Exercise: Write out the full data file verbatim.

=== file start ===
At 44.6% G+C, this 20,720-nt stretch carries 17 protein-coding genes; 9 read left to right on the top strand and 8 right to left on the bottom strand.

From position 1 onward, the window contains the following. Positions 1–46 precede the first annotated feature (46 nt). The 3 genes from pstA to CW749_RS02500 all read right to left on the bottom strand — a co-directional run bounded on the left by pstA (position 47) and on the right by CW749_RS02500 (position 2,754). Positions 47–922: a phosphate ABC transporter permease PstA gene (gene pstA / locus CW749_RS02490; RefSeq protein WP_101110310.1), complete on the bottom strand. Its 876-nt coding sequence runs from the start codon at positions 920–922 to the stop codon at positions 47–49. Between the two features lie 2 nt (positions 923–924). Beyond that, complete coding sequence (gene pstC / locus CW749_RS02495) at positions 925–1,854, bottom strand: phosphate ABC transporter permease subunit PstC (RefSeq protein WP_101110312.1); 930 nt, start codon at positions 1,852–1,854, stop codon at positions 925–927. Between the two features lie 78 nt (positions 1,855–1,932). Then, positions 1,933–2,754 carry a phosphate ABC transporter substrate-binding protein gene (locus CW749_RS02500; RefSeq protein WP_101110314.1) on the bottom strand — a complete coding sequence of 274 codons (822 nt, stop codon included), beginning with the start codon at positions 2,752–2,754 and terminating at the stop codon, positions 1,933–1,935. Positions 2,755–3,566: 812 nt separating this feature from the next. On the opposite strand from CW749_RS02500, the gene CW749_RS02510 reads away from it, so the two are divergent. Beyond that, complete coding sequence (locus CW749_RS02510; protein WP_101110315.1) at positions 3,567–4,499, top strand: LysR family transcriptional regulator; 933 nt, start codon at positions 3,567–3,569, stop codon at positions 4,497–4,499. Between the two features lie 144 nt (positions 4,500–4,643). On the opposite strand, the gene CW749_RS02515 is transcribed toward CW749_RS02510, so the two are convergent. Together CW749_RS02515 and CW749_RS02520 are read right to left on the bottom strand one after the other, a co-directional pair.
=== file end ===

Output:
At 44.6% G+C, this 20,720-nt stretch carries 17 protein-coding genes; 9 read left to right on the top strand and 8 right to left on the bottom strand.

From position 1 onward, the window contains the following. Positions 1–46 precede the first annotated feature (46 nt). The 3 genes from pstA to CW749_RS02500 all read right to left on the bottom strand — a co-directional run bounded on the left by pstA (position 47) and on the right by CW749_RS02500 (position 2,754). Positions 47–922: a phosphate ABC transporter permease PstA gene (gene pstA / locus CW749_RS02490; RefSeq protein WP_101110310.1), complete on the bottom strand. Its 876-nt coding sequence runs from the start codon at positions 920–922 to the stop codon at positions 47–49. Between the two features lie 2 nt (positions 923–924). Beyond that, complete coding sequence (gene pstC / locus CW749_RS02495) at positions 925–1,854, bottom strand: phosphate ABC transporter permease subunit PstC (RefSeq protein WP_101110312.1); 930 nt, start codon at positions 1,852–1,854, stop codon at positions 925–927. Between the two features lie 78 nt (positions 1,855–1,932). Then, positions 1,933–2,754 carry a phosphate ABC transporter substrate-binding protein gene (locus CW749_RS02500; RefSeq protein WP_101110314.1) on the bottom strand — a complete coding sequence of 274 codons (822 nt, stop codon included), beginning with the start codon at positions 2,752–2,754 and terminating at the stop codon, positions 1,933–1,935. Positions 2,755–3,566: 812 nt separating this feature from the next. On the opposite strand from CW749_RS02500, the gene CW749_RS02510 reads away from it, so the two are divergent. Beyond that, complete coding sequence (locus CW749_RS02510; protein WP_101110315.1) at positions 3,567–4,499, top strand: LysR family transcriptional regulator; 933 nt, start codon at positions 3,567–3,569, stop codon at positions 4,497–4,499. Between the two features lie 144 nt (positions 4,500–4,643). On the opposite strand, the gene CW749_RS02515 is transcribed toward CW749_RS02510, so the two are convergent. Together CW749_RS02515 and CW749_RS02520 are read right to left on the bottom strand one after the other, a co-directional pair.